(Leaning into the Wind: Andy Goldsworthy opened in New York on Friday, March 9 at Film Forum. It has since rolled out into theaters nationwide.)
Call me a philistine, but I knew not the work of the titular subject before watching Leaning into the Wind: Andy Goldsworthy, a new documentary from Thomas Riedelsheimer. This is, in fact, the second film about Goldsworthy that Riedelsheimer has made: the first was Rivers and Tides: Andy Goldsworthy Working with Time, in 2001. If you, like me, were blissfully ignorant of the man’s existence, fear not, for this excellent portrait of the conceptual multimedia virtuoso will tell you all you need to know, without ever completely demystifying his enigmatic creations. That is all to the benefit of the movie, as enchanting, elliptical mysteries are the very stock in which both director and star seem to trade, and trade well they each do.
We begin in Brazil, where Goldsworthy analyzes the light falling through a ramshackle hillside hut. He reaches and seems to grab ahold of the shimmering shaft. What could he be doing, we wonder? From there, he travels to a farm, where the clay floor fascinates him equally. As we soon learn, he is an avid student of the world around him, always considering ways to create art that is either organic to its natural context, or created, in a different environment, from materials that recall a distant place, both apart and a part of the new location. After Brazil, Goldsworthy goes to San Francisco, California, to work on a commissioned installation that mixes clay (like that of the farm he visited), human hair and a large tree, creating a cathedral of sorts that celebrates the earth, light and, especially, time.
Indeed, it’s that last element that makes Goldsworthy’s œuvre especially meaningful, as his sculptured installations evolve over days, weeks, months and years, and we watch the time-lapse of the clay cathedral walls cracking and changing color. It is beautiful to behold, textured with meaning about our own impermanence (though some of the artist’s pieces last longer than others). Post-San Francisco, we globe trot to Goldsworthy’s native Scotland, then to England, to Gabon, to Vermont and France. In each location, we observe him at work – now, in later years, with daughter Holly by his side – sometimes flashing back to older footage, which shows both continuity and evolution of process.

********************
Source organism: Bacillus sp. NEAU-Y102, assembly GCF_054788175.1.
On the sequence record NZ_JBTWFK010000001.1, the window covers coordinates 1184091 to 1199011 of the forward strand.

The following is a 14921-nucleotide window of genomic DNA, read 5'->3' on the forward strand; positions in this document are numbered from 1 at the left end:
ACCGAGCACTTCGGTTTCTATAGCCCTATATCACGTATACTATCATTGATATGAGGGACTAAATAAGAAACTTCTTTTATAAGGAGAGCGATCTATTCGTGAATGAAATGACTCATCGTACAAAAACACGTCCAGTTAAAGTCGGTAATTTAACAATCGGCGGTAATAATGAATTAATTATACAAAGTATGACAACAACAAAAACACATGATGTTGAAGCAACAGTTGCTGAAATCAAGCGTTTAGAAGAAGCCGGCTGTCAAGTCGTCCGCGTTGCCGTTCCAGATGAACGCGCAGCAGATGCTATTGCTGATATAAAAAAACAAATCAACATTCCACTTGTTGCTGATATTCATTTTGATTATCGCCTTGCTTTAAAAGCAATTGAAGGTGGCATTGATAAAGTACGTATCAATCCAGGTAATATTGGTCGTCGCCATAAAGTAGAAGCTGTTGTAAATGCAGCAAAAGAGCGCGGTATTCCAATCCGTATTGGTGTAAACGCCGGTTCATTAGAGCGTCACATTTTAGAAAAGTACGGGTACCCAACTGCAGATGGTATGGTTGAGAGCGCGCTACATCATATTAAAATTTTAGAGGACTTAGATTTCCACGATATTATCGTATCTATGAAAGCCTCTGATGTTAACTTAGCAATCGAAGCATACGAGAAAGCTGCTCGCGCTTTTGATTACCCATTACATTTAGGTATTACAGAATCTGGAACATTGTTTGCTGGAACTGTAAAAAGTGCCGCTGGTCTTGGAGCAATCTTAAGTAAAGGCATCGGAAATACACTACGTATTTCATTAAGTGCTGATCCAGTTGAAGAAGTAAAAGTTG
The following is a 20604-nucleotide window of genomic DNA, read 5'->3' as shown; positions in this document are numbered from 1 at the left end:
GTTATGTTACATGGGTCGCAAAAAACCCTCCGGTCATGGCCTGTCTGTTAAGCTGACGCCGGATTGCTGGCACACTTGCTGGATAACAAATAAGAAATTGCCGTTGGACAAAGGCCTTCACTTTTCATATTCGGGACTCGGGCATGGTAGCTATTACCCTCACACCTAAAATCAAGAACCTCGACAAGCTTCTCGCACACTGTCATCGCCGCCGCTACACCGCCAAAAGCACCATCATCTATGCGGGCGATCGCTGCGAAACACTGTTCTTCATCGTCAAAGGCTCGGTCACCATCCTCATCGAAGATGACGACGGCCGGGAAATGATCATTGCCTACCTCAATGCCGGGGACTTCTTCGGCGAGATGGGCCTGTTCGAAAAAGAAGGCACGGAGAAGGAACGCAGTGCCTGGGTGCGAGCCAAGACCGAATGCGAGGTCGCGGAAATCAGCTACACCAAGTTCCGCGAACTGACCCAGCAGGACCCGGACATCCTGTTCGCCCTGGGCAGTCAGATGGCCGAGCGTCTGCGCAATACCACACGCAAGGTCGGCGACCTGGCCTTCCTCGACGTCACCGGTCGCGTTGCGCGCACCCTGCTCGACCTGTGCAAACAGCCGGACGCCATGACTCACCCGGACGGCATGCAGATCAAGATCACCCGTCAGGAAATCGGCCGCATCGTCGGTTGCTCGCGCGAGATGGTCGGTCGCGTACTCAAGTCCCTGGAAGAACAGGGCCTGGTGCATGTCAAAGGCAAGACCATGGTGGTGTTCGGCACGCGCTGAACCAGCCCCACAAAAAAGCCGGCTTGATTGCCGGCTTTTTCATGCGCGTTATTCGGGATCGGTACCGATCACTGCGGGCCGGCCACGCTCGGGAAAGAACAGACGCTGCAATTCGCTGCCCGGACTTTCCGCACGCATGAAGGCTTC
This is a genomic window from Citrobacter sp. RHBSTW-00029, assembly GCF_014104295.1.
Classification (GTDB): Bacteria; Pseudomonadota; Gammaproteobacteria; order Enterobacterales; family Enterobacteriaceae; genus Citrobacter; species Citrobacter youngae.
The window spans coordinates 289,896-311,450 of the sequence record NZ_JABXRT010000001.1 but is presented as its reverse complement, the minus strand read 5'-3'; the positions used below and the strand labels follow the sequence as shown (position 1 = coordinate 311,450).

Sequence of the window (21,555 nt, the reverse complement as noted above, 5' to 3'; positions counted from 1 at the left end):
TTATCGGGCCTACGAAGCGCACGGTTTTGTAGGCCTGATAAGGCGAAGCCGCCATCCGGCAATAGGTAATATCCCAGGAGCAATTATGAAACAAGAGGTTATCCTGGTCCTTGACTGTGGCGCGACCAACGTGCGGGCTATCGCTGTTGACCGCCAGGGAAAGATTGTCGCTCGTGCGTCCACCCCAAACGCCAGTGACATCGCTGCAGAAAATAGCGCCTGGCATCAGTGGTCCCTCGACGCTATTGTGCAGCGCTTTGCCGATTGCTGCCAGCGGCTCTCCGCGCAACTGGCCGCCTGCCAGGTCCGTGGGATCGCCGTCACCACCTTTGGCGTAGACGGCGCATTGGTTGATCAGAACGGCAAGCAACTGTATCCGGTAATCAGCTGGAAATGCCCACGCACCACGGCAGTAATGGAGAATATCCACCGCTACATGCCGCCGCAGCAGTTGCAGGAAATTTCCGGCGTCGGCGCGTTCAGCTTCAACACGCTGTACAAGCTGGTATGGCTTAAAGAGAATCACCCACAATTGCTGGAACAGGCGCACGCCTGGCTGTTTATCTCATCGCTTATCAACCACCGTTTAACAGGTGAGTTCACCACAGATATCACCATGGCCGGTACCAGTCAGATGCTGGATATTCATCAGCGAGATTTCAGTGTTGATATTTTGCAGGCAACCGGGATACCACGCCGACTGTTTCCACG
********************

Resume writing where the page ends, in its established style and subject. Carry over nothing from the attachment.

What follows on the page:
Throughout, there is a constant, fascinating tension between a celebration of nature and an interruption/destruction of it, since Goldsworthy’s work, as organic to context as it may (or may not) be, cannot exist without imposing itself on a landscape that was doing just fine without him. I have rarely seen a film that meditates so deeply on the role and effect of an artist on the environment around him. Then again, limited though I may be in my knowledge of contemporary artists, Goldsworthy seems like a sui generis kind of guy.
His work is also performance-based. At various points in the movie, we watch him engage in “hedge climbing,” where he throws himself inside a large Scottish bramble bush and struggle to climb through it, usually fighting the plant every step of the way. And then there’s the “leaning into the wind” of the title, where Goldsworthy hikes to the top of a hill in Scotland famed for its high winds, and leans forward until he can hold a near-horizontal position without being blown over. In other words, not only are natural landscapes his canvas, so is his very body. A remarkable artist and man, Andy Goldsworthy, in Leaning into the Wind, is given a remarkable cinematic tribute.
– Christopher Llewellyn Reed (@ChrisReedFilm)